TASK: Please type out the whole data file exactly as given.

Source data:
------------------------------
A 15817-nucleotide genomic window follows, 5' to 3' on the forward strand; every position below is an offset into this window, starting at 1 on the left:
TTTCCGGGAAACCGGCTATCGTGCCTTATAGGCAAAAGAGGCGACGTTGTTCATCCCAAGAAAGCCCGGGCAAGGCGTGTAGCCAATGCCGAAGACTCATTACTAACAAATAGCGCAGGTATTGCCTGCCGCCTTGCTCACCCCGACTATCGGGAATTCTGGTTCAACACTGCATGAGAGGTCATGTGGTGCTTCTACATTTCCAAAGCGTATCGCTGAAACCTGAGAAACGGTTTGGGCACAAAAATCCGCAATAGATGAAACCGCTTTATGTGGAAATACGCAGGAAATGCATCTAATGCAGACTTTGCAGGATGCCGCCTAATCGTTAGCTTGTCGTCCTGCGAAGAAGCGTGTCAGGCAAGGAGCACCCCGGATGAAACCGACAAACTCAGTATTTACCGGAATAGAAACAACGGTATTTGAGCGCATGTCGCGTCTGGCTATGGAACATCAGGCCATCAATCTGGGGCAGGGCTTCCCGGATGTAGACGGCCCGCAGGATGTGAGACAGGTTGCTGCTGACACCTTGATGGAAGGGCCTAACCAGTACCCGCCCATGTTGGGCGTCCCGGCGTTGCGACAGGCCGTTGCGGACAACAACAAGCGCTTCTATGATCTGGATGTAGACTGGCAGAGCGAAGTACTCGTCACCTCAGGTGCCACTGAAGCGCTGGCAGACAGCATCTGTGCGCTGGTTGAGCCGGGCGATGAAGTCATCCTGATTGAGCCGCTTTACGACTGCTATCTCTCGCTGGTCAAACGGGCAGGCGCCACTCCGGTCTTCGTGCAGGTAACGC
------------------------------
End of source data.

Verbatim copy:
A 15817-nucleotide genomic window follows, 5' to 3' on the forward strand; every position below is an offset into this window, starting at 1 on the left:
TTTCCGGGAAACCGGCTATCGTGCCTTATAGGCAAAAGAGGCGACGTTGTTCATCCCAAGAAAGCCCGGGCAAGGCGTGTAGCCAATGCCGAAGACTCATTACTAACAAATAGCGCAGGTATTGCCTGCCGCCTTGCTCACCCCGACTATCGGGAATTCTGGTTCAACACTGCATGAGAGGTCATGTGGTGCTTCTACATTTCCAAAGCGTATCGCTGAAACCTGAGAAACGGTTTGGGCACAAAAATCCGCAATAGATGAAACCGCTTTATGTGGAAATACGCAGGAAATGCATCTAATGCAGACTTTGCAGGATGCCGCCTAATCGTTAGCTTGTCGTCCTGCGAAGAAGCGTGTCAGGCAAGGAGCACCCCGGATGAAACCGACAAACTCAGTATTTACCGGAATAGAAACAACGGTATTTGAGCGCATGTCGCGTCTGGCTATGGAACATCAGGCCATCAATCTGGGGCAGGGCTTCCCGGATGTAGACGGCCCGCAGGATGTGAGACAGGTTGCTGCTGACACCTTGATGGAAGGGCCTAACCAGTACCCGCCCATGTTGGGCGTCCCGGCGTTGCGACAGGCCGTTGCGGACAACAACAAGCGCTTCTATGATCTGGATGTAGACTGGCAGAGCGAAGTACTCGTCACCTCAGGTGCCACTGAAGCGCTGGCAGACAGCATCTGTGCGCTGGTTGAGCCGGGCGATGAAGTCATCCTGATTGAGCCGCTTTACGACTGCTATCTCTCGCTGGTCAAACGGGCAGGCGCCACTCCGGTCTTCGTGCAGGTAACGC